... directed his course to the garden. Louise's little dog ran to meet him, barking furiously, but came back, to cower, creep, and growl behind its mistress; for even dumb animals can distinguish when men are driven on by the furious energy of irresistible passion, and dread to cross or encounter them in their career. The fugitive rushed into the garden at the same reckless pace. His ...
— The Fair Maid of Perth • Sir Walter Scott

... bed? You, with your crimes, go to bed? Why, you couldn't sleep! You would cower all night! Go to bed! Oh, my dear Struboff, think better of it. No, no, we'll none of us go to bed. Bed's a hell for men like us. For you above all! Think ...
— The King's Mirror • Anthony Hope

... the end of their noses. Sometimes they stopped—their trousers legs flapping behind them—and trumpeted loudly into red silk handkerchiefs. Young Gourlay had fled the streets. It was the kind of night that made him cower. ...
— The House with the Green Shutters • George Douglas Brown

... starve their brains and limbs, as it has done for the Esquimaux or Fuegian; and not so bountiful as to crush them by its very luxuriance, as it has crushed the savages of the tropics. They saw enough of its strength to respect it; not enough to cower before it: and they and it have fought it out; and it seems to me, standing either on London Bridge or on a Holland fen-dyke, that they are ...
— Scientific Essays and Lectures • Charles Kingsley

... that for soul's affright Bow down and cower in the sun's glad sight, Clothed round with faith that is one with fear, And dark with doubt of the ...
— The Life of Sir Richard Burton • Thomas Wright

... Wrote thereon, he knows what, prodigious words; Has peeled a wand and called it by a name; Weareth at whiles for an enchanter's robe The eyed skin of a supple oncelot; And hath an ounce sleeker than youngling mole, A four-legged serpent he makes cower and couch, Now snarl, now hold its breath and mind his eye, And saith she is Miranda and my wife: 160 'Keeps for his Ariel a tall pouch-bill crane He bids go wade for fish and straight disgorge; Also a sea-beast, lumpish, which he snared, Blinded the eyes of, ...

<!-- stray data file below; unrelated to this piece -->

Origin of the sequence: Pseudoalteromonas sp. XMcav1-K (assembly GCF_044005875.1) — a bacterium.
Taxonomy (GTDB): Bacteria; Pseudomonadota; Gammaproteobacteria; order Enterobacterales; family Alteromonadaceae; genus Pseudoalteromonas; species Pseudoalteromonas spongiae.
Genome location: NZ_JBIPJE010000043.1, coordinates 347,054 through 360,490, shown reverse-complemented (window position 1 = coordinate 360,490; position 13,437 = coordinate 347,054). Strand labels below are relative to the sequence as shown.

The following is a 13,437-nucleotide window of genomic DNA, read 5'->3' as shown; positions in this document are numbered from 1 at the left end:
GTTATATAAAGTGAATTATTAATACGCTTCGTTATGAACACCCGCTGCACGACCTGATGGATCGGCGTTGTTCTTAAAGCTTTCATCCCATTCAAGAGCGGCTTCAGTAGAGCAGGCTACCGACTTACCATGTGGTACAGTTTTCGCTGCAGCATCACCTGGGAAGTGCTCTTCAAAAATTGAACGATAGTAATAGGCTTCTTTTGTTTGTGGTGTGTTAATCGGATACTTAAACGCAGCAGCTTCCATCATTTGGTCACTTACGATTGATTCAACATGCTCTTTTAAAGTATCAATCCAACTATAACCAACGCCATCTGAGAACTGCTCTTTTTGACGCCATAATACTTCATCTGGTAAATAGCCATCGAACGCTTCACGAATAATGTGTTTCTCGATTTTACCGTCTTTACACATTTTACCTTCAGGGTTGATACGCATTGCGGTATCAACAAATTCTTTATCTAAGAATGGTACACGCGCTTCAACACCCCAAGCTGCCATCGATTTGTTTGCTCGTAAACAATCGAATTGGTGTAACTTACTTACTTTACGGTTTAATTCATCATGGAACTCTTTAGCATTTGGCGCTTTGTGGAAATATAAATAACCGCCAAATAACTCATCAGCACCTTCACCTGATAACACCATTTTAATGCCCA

— Browning's Shorter Poems • Robert Browning

... desired that he should be admitted, tremulously she awaited his sentence upon her mother's peace, and, as she thought of all he must have heard, all he must believe, she felt as if she must flee; or, if that were impossible, cower in shrinking dread of the glance of ...
— The Clever Woman of the Family • Charlotte M. Yonge

... foreboded trouble. The foreboding grew upon her till its dark shadow cast a gloom upon all her feelings; it thrilled her at times with fear. She would start at the veriest trifles, as if affrighted. Particularly at night did she cower under the feeling, and of late it had been hard for her to sleep; and when she slept, it was wakefully: often would she start up, and look around to see that all was right, then fall asleep again. And yet she did not apprehend danger ...
— The Cabin on the Prairie • C. H. (Charles Henry) Pearson

... Stackpole, who kills hogs for the Squire, and has got a powerful muscle into his arms, sed he'd bet 5 dollars he could lick the Crisis in a fair stand-up fight, if he wouldn't draw a knife on him. So it went—sum was for war, and sum was for peace. The skoolmaster, however, sed the Slave Oligarky must cower at the feet of the North ere a year had flowed by, or pass over his dead corpse. "Esto perpetua!" he added! "And sine qua non also!" sed I, sternly, wishing to make a impression onto the villagers. "Requiescat in pace!" sed the skoolmaster, "Too troo, too troo!" I anserd, ...
— The Complete Works of Artemus Ward, Part 2 • Charles Farrar Browne